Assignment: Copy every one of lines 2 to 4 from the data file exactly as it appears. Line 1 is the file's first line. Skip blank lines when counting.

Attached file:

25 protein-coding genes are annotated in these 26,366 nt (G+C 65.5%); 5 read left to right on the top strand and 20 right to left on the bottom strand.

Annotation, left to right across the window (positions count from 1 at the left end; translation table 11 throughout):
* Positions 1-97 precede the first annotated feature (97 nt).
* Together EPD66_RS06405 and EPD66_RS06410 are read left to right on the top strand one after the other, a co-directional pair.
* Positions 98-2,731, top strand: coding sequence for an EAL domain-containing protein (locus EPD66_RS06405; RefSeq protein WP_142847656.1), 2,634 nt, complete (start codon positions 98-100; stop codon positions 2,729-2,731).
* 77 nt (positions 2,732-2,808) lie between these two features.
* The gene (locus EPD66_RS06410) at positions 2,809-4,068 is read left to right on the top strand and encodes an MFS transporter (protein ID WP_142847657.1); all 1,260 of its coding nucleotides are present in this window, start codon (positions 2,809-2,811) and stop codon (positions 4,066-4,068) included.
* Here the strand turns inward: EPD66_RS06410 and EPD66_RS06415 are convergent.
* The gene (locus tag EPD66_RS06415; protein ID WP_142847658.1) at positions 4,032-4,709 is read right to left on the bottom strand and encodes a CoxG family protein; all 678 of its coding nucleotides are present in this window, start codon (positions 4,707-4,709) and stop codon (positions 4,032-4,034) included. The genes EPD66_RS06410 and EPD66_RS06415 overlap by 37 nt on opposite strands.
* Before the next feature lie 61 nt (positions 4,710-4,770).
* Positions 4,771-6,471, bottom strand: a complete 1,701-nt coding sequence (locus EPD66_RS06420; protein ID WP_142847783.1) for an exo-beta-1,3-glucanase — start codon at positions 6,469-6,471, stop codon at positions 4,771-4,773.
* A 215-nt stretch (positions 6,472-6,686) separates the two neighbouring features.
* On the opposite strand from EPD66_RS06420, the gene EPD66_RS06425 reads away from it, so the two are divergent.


Annotation, left to right across the window (positions count from 1 at the left end; translation table 11 throughout):
* Positions 1-97 precede the first annotated feature (97 nt).
* Together EPD66_RS06405 and EPD66_RS06410 are read left to right on the top strand one after the other, a co-directional pair.